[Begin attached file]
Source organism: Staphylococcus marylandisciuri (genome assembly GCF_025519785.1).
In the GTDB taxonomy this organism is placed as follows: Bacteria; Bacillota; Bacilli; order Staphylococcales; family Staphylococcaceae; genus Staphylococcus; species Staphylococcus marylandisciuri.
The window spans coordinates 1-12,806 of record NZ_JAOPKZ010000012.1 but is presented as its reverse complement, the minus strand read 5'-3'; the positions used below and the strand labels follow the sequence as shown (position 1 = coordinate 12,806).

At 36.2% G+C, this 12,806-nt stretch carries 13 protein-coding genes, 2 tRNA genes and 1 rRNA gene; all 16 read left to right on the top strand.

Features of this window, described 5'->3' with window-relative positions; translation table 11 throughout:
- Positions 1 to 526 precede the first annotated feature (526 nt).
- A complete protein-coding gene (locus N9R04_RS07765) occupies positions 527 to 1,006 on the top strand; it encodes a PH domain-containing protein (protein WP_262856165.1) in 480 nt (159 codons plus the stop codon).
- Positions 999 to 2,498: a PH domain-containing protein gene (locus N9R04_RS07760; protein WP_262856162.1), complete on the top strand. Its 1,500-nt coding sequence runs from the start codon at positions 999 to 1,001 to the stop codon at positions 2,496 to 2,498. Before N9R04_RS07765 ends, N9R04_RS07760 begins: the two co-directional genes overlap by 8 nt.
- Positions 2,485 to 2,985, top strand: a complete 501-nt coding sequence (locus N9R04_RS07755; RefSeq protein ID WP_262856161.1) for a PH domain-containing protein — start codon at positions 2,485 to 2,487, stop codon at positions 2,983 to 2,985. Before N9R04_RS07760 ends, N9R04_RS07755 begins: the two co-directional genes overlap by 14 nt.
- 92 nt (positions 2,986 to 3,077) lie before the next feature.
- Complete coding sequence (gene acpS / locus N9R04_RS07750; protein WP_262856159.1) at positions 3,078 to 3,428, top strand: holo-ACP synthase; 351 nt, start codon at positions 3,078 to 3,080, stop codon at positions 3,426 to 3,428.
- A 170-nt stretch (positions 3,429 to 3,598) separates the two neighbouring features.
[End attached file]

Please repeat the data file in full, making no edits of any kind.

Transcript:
Source organism: Staphylococcus marylandisciuri (genome assembly GCF_025519785.1).
In the GTDB taxonomy this organism is placed as follows: Bacteria; Bacillota; Bacilli; order Staphylococcales; family Staphylococcaceae; genus Staphylococcus; species Staphylococcus marylandisciuri.
The window spans coordinates 1-12,806 of record NZ_JAOPKZ010000012.1 but is presented as its reverse complement, the minus strand read 5'-3'; the positions used below and the strand labels follow the sequence as shown (position 1 = coordinate 12,806).

At 36.2% G+C, this 12,806-nt stretch carries 13 protein-coding genes, 2 tRNA genes and 1 rRNA gene; all 16 read left to right on the top strand.

Features of this window, described 5'->3' with window-relative positions; translation table 11 throughout:
- Positions 1 to 526 precede the first annotated feature (526 nt).
- A complete protein-coding gene (locus N9R04_RS07765) occupies positions 527 to 1,006 on the top strand; it encodes a PH domain-containing protein (protein WP_262856165.1) in 480 nt (159 codons plus the stop codon).
- Positions 999 to 2,498: a PH domain-containing protein gene (locus N9R04_RS07760; protein WP_262856162.1), complete on the top strand. Its 1,500-nt coding sequence runs from the start codon at positions 999 to 1,001 to the stop codon at positions 2,496 to 2,498. Before N9R04_RS07765 ends, N9R04_RS07760 begins: the two co-directional genes overlap by 8 nt.
- Positions 2,485 to 2,985, top strand: a complete 501-nt coding sequence (locus N9R04_RS07755; RefSeq protein ID WP_262856161.1) for a PH domain-containing protein — start codon at positions 2,485 to 2,487, stop codon at positions 2,983 to 2,985. Before N9R04_RS07760 ends, N9R04_RS07755 begins: the two co-directional genes overlap by 14 nt.
- 92 nt (positions 2,986 to 3,077) lie before the next feature.
- Complete coding sequence (gene acpS / locus N9R04_RS07750; protein WP_262856159.1) at positions 3,078 to 3,428, top strand: holo-ACP synthase; 351 nt, start codon at positions 3,078 to 3,080, stop codon at positions 3,426 to 3,428.
- A 170-nt stretch (positions 3,429 to 3,598) separates the two neighbouring features.